An invitation to `The high risk of affluence on youth"
November 24, 2008 · Updated 7:15 PM
By Cindy Goodwin
One of the most powerful and beautiful qualities of Mercer Island as a community is the value and love parents have for their children. It's clear that parents and other members of the community want children and youth to be successful.
As wonderful as this is, many parents have expressed a concern that the life they have chosen to provide for their children might have a negative side. Many parents have a sense that their children feel pressure that they had not intended and that this type of pressure was absent from their own childhood.
This is a concern that is voiced to us at Youth and Family Services on a regular basis and one that we think is important to address on an individual and community-wide level. At 7 p.m. Friday, Sept. 30, Dr. Suniya Luthar from Columbia University will be speak about her research with youth and families in affluent communities.
Luthar began her research career looking at lower income youth and the incidence of drug and alcohol use and other indicators of personal distress. She used youth from families in an upper economic income community as a control group. What she found were higher levels of substance use and emotional distress among youth from more affluent backgrounds. This was the catalyst for her research examining the stressors and risk behaviors of affluent youth.
Dr. Luthar has conducted many studies of youth from prosperous suburbs of the Northeast. In one study of a group of 500 youth, half from upper-middle class suburban families and half from low socioeconomic status urban families, the researchers found that the suburban youth reported significantly higher levels of substance use, that this use was often linked to high personal distress, and that anxiety was also significantly higher for the affluent youth. Much of her work has focused on what factors in the lives of affluent middle school youth can predict risky behaviors such as promiscuity, eating disorders and cheating as well as substance abuse.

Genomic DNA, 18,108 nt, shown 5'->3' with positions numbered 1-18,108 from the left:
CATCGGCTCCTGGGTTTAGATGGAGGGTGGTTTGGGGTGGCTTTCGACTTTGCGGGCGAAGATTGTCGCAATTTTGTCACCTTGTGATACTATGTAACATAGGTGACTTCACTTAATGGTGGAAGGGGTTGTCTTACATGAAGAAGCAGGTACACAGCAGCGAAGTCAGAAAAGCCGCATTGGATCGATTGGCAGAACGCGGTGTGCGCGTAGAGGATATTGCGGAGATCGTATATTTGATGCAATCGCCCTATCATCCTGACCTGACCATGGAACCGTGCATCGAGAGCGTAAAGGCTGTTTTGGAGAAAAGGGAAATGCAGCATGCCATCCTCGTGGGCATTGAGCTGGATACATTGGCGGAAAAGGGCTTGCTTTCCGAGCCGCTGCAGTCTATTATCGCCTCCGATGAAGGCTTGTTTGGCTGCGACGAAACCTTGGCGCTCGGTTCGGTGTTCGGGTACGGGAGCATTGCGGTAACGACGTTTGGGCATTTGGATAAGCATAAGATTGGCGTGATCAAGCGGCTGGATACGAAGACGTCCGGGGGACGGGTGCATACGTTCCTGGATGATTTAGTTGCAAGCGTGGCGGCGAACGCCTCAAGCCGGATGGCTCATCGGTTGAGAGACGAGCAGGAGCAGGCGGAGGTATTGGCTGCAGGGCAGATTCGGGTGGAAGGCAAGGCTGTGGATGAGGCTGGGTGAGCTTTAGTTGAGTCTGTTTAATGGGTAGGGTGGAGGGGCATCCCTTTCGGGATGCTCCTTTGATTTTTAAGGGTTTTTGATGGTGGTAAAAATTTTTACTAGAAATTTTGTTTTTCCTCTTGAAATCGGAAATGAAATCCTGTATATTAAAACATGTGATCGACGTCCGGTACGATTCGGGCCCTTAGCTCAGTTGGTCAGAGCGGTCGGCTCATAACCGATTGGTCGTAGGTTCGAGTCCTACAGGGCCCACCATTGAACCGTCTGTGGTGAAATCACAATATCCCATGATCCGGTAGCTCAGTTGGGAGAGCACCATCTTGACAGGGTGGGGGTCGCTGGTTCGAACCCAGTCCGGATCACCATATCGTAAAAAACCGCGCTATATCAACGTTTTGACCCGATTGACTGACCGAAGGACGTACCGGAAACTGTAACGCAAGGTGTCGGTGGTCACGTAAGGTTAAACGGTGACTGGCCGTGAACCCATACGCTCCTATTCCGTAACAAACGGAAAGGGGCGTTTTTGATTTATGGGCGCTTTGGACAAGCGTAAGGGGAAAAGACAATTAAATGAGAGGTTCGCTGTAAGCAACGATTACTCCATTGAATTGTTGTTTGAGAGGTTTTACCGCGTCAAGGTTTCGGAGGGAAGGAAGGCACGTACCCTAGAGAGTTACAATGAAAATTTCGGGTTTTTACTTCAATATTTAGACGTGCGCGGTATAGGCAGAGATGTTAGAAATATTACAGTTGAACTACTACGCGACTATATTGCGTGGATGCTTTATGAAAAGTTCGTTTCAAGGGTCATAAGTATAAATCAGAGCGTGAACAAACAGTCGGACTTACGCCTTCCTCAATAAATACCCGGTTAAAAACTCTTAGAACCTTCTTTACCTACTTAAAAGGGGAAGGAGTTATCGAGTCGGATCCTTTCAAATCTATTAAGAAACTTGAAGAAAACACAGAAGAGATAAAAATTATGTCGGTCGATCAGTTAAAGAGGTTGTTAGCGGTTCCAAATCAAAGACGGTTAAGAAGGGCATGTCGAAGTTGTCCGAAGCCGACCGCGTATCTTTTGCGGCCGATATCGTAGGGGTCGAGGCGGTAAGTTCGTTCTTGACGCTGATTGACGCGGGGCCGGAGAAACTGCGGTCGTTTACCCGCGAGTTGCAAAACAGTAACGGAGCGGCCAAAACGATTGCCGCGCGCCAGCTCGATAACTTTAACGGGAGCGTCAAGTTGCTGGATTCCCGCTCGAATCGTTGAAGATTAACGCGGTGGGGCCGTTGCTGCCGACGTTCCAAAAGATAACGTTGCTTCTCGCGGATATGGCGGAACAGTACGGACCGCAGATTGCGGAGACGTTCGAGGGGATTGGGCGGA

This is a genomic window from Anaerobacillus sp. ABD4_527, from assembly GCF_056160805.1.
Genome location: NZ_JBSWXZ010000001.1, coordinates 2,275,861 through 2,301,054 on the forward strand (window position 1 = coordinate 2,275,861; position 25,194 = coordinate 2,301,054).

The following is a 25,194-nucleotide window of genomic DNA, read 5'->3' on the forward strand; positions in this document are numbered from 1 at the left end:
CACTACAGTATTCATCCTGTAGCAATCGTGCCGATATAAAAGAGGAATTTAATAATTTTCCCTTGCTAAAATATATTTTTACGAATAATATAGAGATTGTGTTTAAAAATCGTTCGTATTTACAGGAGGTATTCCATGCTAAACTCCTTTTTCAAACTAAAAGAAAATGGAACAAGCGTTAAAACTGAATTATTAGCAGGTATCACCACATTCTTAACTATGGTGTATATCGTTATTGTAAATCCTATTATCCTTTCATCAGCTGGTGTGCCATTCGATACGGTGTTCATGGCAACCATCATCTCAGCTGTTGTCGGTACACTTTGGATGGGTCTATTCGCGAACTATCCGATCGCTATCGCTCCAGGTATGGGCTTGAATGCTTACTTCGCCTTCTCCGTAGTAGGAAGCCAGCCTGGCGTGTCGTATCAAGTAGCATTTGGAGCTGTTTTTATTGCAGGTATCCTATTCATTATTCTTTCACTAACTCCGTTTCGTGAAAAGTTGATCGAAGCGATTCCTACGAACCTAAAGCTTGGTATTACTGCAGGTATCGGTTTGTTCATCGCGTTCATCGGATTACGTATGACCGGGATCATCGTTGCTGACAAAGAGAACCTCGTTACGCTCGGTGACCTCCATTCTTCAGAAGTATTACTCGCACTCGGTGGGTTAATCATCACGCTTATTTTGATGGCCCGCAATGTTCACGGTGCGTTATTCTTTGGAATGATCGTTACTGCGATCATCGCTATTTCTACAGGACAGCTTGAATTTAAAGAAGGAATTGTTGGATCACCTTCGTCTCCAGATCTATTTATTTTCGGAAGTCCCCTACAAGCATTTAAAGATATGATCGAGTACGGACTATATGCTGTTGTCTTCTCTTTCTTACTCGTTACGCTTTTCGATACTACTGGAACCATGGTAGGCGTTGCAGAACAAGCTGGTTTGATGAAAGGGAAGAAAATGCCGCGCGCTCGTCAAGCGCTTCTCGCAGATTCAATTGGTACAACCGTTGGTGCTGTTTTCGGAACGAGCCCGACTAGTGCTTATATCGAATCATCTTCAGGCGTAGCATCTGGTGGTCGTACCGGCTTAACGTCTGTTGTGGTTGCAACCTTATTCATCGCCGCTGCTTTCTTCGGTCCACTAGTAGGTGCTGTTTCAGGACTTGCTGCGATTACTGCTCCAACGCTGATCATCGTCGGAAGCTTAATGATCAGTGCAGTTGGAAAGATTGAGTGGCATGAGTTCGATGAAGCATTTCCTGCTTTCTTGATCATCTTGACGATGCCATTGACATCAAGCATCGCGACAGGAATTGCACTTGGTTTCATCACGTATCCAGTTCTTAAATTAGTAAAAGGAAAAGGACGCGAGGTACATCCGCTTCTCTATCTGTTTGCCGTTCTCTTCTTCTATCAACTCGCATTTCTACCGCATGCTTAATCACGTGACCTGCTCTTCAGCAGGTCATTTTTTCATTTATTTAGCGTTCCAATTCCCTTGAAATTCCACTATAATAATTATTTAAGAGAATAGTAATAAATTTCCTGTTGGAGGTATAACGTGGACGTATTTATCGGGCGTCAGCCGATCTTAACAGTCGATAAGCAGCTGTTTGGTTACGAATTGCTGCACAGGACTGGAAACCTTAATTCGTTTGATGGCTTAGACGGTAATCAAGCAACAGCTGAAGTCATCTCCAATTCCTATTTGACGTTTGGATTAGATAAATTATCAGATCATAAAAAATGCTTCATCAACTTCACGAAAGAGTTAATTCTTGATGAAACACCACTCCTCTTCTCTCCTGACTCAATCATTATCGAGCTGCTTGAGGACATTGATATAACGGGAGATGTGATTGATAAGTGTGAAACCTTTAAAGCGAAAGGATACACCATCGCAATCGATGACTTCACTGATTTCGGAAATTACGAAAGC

In addition to identifying risk factors, Luthar's work with families and youth from affluent communities has included looking at what family activities or behaviors enhance or contribute to healthy development. She has looked at family routines, parental involvement, and extracurricular activities. The communities she has studied look very similar to Mercer Island: high-achieving professionals who are intelligent and articulate, with high expectations for themselves and their family members.
What is unique and most positive about Luthar's work is her non-judgmental and compassionate attitude. She recognizes the strengths of communities such as Mercer Island and the many benefits to having resources for our children. Her work focuses on helping communities to become aware of the risks associated with being a high achieving and high income community and what we can do to address some challenges inherent in our lifestyles. Luthar recognizes the destructive stereotypes that often downplay the pain of young people from financially successful families and acknowledges that for many it can be hard to ask for help.
Luthar's presentation is the kick-off event to the Communities That Care (CTC) project of Youth and Family Services. The CTC is a two year community mobilization project that will bring leaders of the community together to assess the strengths and needs of the MI community as it relates to preventing youth risk behaviors, specifically drug and alcohol use. This group will evaluate data related to risk behaviors, past and current efforts and initiatives, what we can learn from those efforts and how we as a community can develop a strategy to effectively deal with the unacceptable level of drug and alcohol use on the Island. Youth drug and alcohol use and abuse has been with us for many years and having an impact on this issue will take time and effort, but this is time and effort that many of us are willing to invest. Luthar's talk will provide some context for the issues we will face in our work ahead.
Please join other concerned community members and the staff of Youth and Family Services on Friday in the high school auditorium to learn about what we can do as families and as a community to raise children who achieve at their best while developing into caring, engaged and well balanced young adults. This is one step we can all take together.
Cindy Goodwin is director of the city's Youth and Family Services.